Silence is golden, and recorded music is only 100 years old. This may not sit well in an earbud society, but it’s crazy to live with a constant soundtrack. In fact, playing music in the background may actually cheapen it; focused listening is more respectful of the art and artist than continuous hearing, and it allows more time and attention for silence, wind in the trees, waves crashing, brooks babbling, and bird song. I love music, but it’s best enjoyed live or savored in small servings.
9. Just do it.
Sex, of course, predates the primates, the rectangle, language, music, and even legs. The most important modern convenience is therefore birth control. We no longer have the luxury of being fruitful, multiplying, and filling the earth. It’s already past its carrying capacity, so enjoy the modern luxury of the vasectomy.
Water is life. It’s where we all came from. We need to drink it, stare at it, and splash around in it as often as possible — especially in rivers, lakes, ponds, streams, and oceans.
We owe it to our primate relatives to use our opposable thumbs for their original purpose. In the absence of a good climbing tree, we can be satisfied with a ladder, a hill, a mountain, or a building. It’s natural to get up high and survey our surroundings.
12. Have a beer.
We’ve been doing it for several thousand years, and some argue that it’s what made us settle down into agricultural communities. I won’t call it essential, though, and it’s inherently dangerous, so as with other dangers like books and music, enjoy it in moderation. We tell our kids that nothing good happens after midnight, and we should tell ourselves that nothing good happens after the third pint, the second martini, or the first bottle of wine.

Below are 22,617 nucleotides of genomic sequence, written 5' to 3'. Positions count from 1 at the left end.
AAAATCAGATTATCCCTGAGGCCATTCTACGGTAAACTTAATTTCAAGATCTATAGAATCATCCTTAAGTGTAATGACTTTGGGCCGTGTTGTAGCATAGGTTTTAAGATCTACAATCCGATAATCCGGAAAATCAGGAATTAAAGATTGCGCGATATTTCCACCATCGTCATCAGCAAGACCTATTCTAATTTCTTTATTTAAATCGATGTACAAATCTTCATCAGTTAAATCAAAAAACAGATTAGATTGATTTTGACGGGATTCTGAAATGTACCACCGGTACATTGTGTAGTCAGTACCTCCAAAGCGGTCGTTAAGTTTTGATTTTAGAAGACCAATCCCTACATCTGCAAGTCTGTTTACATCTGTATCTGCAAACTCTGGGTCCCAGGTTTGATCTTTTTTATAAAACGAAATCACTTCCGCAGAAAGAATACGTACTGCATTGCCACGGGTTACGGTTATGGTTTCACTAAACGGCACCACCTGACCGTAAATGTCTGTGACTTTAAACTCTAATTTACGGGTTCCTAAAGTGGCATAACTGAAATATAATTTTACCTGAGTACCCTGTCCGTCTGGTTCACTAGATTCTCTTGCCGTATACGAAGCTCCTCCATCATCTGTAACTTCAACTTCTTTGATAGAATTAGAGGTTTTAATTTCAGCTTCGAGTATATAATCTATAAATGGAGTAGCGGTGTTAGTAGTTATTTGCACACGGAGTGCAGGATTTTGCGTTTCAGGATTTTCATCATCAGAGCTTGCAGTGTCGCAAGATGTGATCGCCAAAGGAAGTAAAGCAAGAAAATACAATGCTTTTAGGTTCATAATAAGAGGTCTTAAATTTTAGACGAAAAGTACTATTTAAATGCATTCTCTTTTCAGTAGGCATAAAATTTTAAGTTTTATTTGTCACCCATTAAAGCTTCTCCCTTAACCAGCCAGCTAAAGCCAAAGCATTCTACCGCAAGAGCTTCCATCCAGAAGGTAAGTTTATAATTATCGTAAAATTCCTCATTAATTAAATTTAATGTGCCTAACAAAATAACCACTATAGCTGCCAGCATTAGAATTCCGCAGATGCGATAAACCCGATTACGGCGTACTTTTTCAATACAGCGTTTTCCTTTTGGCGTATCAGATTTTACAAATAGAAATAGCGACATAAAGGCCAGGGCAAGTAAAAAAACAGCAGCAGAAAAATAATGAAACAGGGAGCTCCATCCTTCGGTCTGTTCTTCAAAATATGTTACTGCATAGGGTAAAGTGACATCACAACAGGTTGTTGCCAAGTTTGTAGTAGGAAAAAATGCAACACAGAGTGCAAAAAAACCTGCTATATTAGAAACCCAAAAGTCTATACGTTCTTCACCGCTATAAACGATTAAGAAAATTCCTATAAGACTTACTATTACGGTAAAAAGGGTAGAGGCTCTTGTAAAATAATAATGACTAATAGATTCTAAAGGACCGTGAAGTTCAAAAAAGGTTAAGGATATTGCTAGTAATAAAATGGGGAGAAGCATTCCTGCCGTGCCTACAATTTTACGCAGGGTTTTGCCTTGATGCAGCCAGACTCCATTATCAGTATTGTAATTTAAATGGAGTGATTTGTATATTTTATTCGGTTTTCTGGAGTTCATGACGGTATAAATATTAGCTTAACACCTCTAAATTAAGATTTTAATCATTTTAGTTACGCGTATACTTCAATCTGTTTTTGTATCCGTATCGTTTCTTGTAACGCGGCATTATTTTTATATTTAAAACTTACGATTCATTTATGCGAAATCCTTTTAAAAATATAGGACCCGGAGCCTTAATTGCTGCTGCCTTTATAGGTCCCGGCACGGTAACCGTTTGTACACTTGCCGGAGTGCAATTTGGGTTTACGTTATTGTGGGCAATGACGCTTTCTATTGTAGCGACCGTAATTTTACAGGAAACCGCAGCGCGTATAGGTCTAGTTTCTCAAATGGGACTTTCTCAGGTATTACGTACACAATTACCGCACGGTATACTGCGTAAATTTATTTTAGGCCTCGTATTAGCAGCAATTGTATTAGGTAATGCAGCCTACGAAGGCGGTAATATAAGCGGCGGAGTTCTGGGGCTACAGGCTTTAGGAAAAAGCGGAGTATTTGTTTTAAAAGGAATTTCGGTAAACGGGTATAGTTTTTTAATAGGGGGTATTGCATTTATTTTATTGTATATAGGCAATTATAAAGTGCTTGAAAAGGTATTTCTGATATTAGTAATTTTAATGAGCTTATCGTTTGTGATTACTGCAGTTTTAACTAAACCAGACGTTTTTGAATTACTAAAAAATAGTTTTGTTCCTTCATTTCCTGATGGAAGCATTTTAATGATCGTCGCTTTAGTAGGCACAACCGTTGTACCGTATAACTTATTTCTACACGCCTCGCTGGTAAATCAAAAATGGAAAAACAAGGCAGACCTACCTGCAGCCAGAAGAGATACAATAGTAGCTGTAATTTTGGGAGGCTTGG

13. Sleep a lot.
A friend and I once spent three months camping, fishing, foraging, wandering around, and sleeping a lot. I’m pretty sure our ancestors did the same. Life outdoors is intense and tiring. The eight hours of sleep rule is a guilt trip imposed by religious and corporate interests. Relax and enjoy life. Sleep when you’re tired. Get up when you’re not.
I’m sure there are more I haven’t thought of, but any human activity can be put to the same test: If it’s been around for ten thousand years or more, it’s probably essential for a happy and healthy human life. If it’s less than a century old, it’s probably not. Generally speaking, the older the better, e.g. walking is better than driving, sex is better than pornography, books are better than movies, beer is better than meth, and pistachios are better than chips and dip (as painful as it is to admit it).
Most of us — myself included — are not going to move to a wigwam or get rid of our cellphones, but when modern life starts causing us more stress than satisfaction, our bodies may be telling us to get outside, go for a walk, talk to someone, get our hands dirty, or savor a drink of water.
This article originally appeared at BrettLarson.us
Photo credit: Flickr/WallyGobetz